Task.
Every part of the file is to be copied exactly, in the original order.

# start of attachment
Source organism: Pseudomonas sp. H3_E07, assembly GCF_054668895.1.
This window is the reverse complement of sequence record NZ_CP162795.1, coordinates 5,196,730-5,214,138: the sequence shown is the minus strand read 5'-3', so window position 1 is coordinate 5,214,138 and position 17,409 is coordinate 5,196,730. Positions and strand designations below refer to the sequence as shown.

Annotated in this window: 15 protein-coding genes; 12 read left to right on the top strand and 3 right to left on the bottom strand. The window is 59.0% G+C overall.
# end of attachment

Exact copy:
Source organism: Pseudomonas sp. H3_E07, assembly GCF_054668895.1.
This window is the reverse complement of sequence record NZ_CP162795.1, coordinates 5,196,730-5,214,138: the sequence shown is the minus strand read 5'-3', so window position 1 is coordinate 5,214,138 and position 17,409 is coordinate 5,196,730. Positions and strand designations below refer to the sequence as shown.

Annotated in this window: 15 protein-coding genes; 12 read left to right on the top strand and 3 right to left on the bottom strand. The window is 59.0% G+C overall.